was Regents’ Professor in the Department of Earth and Planetary Sciences at the University of New Mexico. During 2010-2011 he was a Visiting Professor at the Center for International Security and Cooperation at Stanford University. His professional interests are in mineralogy and materials science, and his research has focused on radiation effects in complex ceramic materials and the long-term durability of radioactive waste forms. He is a fellow of the American Association for the Advancement of Science, the Geological Society of America, and the Mineralogical Society of America, and a member of Sigma Xi. He is a past president of the International Union of Materials Research Societies and the Mineralogical Society of America. Dr. Ewing is currently a Fellow of the American Geophysical Union, the Materials Research Society, the American Ceramic Society, and the Geochemical Society. In 2006, he was awarded the Lomonosov Great Gold Medal of the Russian Academy of Sciences, and in 2007, he was awarded an Honorary Doctor of Université Pierre et Marie Curie. He received M.S. and Ph.D. degrees in geology from Stanford University.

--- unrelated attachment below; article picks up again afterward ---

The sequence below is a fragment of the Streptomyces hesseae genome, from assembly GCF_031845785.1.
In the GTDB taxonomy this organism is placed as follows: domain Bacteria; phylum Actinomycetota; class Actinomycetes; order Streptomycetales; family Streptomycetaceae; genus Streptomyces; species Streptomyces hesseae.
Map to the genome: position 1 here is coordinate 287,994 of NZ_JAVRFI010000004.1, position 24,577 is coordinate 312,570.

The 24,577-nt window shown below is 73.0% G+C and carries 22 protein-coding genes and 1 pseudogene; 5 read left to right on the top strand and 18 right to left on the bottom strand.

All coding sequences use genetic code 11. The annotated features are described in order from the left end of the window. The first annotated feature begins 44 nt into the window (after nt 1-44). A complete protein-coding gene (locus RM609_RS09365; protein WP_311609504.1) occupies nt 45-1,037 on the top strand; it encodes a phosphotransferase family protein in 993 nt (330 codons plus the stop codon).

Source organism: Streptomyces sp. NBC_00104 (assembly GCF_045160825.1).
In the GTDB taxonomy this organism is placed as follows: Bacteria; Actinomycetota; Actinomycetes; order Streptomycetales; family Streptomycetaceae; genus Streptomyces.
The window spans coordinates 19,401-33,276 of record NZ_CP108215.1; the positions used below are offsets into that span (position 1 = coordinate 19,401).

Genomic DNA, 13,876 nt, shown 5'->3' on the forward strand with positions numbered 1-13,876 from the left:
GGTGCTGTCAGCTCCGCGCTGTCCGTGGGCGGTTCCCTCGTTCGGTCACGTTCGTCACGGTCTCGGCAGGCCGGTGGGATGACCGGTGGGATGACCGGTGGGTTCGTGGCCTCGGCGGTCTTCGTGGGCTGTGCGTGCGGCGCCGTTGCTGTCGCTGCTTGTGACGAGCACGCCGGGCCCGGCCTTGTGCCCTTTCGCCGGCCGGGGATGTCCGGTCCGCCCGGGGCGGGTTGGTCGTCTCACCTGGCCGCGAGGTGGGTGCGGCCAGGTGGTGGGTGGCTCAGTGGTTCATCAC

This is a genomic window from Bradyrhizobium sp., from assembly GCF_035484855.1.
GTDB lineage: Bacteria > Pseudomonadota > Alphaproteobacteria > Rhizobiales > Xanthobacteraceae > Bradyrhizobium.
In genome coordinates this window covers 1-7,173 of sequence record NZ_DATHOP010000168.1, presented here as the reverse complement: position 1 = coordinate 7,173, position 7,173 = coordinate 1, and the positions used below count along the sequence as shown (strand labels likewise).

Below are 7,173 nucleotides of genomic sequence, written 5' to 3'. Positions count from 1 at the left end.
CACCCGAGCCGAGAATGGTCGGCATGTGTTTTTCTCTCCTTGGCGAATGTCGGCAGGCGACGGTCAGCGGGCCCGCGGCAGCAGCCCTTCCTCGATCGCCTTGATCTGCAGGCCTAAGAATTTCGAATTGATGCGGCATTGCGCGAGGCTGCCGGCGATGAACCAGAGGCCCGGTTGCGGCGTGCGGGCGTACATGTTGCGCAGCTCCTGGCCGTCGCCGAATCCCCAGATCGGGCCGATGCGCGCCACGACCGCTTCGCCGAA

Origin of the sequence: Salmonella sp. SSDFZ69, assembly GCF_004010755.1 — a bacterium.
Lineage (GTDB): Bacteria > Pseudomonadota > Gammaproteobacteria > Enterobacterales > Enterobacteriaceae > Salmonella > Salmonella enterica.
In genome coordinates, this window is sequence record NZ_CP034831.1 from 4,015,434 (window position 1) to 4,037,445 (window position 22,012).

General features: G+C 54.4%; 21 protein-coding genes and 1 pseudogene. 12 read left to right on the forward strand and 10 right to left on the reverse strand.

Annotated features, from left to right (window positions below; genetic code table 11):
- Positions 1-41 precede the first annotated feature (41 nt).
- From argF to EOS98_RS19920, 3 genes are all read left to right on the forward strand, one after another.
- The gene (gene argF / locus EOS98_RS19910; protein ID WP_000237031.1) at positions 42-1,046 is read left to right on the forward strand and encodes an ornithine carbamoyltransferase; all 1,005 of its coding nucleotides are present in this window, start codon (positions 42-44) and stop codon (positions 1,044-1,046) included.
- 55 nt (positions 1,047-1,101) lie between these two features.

Dr. Joonhong Ahn is a professor of radioactive waste management and nuclear fuel cycle at the University of California, Berkeley. His research interests include the performance assessment of deep geological disposal systems for high-level radioactive wastes (HLW), especially analyses of mass transport through engineered barriers and the natural geological barrier. He is also interested in the future of nuclear energy in the Asia/Pacific region. He has published papers on (1) the transport of radionuclides through a fractured geological medium; (2) the mass transport of radionuclides in a shallow-land repository for low-level wastes; (3) the sensitivity analysis of radionuclide transport through a fractured medium; (4) radionuclide diffusion in a fracture network by applying percolation theory and fractal geometry; (5) the mass transfer and transport analyses for engineered barriers; (6) bentonite expansion into fractures in a host rock surrounding the engineered barriers and mass transport in the same region; (7) analysis of the autocatalytic criticality of buried fissile materials; (8) mass-flow analysis for the nuclear fuel cycle; and (9) waste-form modeling by applying linear-programming approach. Professor Ahn currently serves as a member of the Nuclear and Radiation Studies Board of the National Academies, and the chair of the Book-Publishing Committee of the American Nuclear Society. In the past he has served as a member of the planning committee for the Atomic Energy Society of Japan (1992-1995). He was at the review committee (1992) for the first official report to the Atomic Energy Commis-